By: Donald Jones, P.Eng., retired nuclear industry engineer.
According to Ontario’s 2013 Long-Term Energy Plan the last nuclear unit to be refurbished will be Bruce unit 8 with its refurb scheduled to start in 2028. Since this unit was brought into service in 1987 it means it would have operated for 41 years before its mid-life refurbishment. Bruce unit 5 would have operated for 37 years before its refurb and units 6 and 7 for 40 years. Conventional wisdom calls for refurbishment at 25-30 years.
The operating life of a CANDU depends on the pressure tubes and calandria tubes maintaining the mechanical integrity and the physical geometry assumed in the original design. Designers knew that the fuel channel components would set the limit on the operating life of the reactor. They would have been well aware of the effect on these components of the pressure, temperature and neutron flux conditions in the reactor core when arriving at their original prediction of operating life. The aging mechanisms restricting operating life of the pressure and calandria tubes, as well as the feeder pipes, are well known and are summarized in reference 1.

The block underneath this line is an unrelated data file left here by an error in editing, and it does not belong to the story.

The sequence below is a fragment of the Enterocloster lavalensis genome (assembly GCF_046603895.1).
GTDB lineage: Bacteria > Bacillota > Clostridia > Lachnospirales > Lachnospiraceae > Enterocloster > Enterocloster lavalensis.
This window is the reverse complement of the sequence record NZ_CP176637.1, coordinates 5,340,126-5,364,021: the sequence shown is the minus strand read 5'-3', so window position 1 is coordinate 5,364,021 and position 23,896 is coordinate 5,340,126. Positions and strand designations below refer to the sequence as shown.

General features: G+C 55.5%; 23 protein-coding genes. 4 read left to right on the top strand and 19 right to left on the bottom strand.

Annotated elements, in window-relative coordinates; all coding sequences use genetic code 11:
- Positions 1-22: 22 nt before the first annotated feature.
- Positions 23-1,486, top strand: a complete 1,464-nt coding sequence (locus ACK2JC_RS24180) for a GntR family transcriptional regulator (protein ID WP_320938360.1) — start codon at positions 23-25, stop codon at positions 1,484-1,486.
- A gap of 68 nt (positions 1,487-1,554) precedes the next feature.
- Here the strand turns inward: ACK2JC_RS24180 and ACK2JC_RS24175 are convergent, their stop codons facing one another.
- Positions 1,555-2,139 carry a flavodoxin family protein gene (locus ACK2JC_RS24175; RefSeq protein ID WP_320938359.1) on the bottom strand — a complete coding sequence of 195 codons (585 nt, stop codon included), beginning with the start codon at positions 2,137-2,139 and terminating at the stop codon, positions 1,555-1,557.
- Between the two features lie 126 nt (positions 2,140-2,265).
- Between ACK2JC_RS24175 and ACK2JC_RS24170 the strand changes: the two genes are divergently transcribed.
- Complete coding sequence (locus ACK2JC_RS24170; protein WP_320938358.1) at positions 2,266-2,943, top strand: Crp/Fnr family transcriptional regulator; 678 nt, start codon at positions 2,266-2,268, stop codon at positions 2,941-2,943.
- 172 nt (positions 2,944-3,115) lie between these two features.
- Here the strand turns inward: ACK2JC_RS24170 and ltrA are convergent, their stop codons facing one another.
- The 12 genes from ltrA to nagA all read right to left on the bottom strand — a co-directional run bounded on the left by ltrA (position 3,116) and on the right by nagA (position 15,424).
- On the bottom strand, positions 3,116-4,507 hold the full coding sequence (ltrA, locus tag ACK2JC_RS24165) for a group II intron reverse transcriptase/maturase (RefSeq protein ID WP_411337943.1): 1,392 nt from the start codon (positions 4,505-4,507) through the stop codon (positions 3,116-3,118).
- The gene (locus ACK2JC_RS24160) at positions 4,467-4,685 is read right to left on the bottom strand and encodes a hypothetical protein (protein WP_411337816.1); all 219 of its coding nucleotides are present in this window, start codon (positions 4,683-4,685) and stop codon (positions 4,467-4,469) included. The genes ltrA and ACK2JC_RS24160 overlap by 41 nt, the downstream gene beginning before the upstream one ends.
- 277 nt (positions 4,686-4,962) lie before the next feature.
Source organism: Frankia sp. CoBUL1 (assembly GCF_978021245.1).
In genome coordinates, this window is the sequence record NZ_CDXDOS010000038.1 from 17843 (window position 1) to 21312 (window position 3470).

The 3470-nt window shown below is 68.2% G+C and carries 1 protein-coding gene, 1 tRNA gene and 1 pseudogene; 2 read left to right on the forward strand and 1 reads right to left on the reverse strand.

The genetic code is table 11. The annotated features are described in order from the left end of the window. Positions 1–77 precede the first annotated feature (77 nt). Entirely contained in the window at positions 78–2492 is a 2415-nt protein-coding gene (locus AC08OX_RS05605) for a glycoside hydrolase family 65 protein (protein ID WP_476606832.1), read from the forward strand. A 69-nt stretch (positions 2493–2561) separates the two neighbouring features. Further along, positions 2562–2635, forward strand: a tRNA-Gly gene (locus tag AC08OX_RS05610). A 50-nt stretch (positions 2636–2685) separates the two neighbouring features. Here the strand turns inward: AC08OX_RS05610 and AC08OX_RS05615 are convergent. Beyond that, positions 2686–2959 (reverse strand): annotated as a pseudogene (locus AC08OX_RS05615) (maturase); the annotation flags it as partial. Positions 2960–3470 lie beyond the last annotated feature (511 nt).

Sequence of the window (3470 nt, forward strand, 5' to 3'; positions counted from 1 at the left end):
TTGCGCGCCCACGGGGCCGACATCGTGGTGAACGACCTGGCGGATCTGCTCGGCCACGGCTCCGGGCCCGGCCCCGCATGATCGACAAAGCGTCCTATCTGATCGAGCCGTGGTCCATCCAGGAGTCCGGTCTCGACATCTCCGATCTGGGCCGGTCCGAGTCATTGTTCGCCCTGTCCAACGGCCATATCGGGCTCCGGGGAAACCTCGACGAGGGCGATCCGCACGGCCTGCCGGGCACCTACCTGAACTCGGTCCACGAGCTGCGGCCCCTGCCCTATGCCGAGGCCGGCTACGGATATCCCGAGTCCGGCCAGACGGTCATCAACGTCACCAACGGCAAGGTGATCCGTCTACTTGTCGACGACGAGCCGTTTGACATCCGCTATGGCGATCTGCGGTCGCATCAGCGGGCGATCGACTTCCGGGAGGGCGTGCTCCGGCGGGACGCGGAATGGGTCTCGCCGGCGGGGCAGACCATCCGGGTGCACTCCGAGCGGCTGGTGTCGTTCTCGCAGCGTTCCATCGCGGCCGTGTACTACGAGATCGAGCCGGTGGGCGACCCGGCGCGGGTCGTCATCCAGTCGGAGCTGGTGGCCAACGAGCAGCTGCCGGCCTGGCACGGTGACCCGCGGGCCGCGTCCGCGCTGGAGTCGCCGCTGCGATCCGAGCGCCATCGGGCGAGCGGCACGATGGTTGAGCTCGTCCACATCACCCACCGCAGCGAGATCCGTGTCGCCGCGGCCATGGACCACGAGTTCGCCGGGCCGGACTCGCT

As operating experience accumulated and components were examined in situ using specially designed equipment a better picture of age related degradation enabled designers and the operating utilities to keep adjusting their original prediction of operating life of the limiting components. Pressure tubes are also removed for detailed examination. Once the limit on the most life limiting aging mechanism was reached the pressure tubes and calandria tubes would be replaced, the so called CANDU mid-life refurbishment. In other words the decision to refurbish is not based on the original prediction but on the results of on going examinations of the components as mandated in the Canadian Standards Association inspection requirements, CAN/CSA N285.4 Periodic Inspection of CANDU Nuclear Power Plant Components. This can be likened to the civil aviation industry practices. Some of the the Douglas DC-3 aircraft that were introduced in 1936 are still flying today 78 years later. After many hundred of reactor years of CANDU operation Atomic Energy of Canada Limited and Ontario Power Generation have likely become the world’s experts in predicting operating life of CANDU fuel channels, although India will also be very knowledgeable as well from their experience with heavy water pressure tube reactors. Reactors in the USA were licensed for 40 years not due to technical limitations but for financial reasons. The owners of most of these 100 or so reactors have submitted applications to the US nuclear regulating authority to have their operating licences extended for another 20 years. This requires on going plant life cycle management plans to satisfy the regulator that the plant systems, structures and components related to safety are being managed, and will be managed, in accordance with all applicable rules, regulations and standards. Properly managed units could likely see further life extensions beyond 60 years.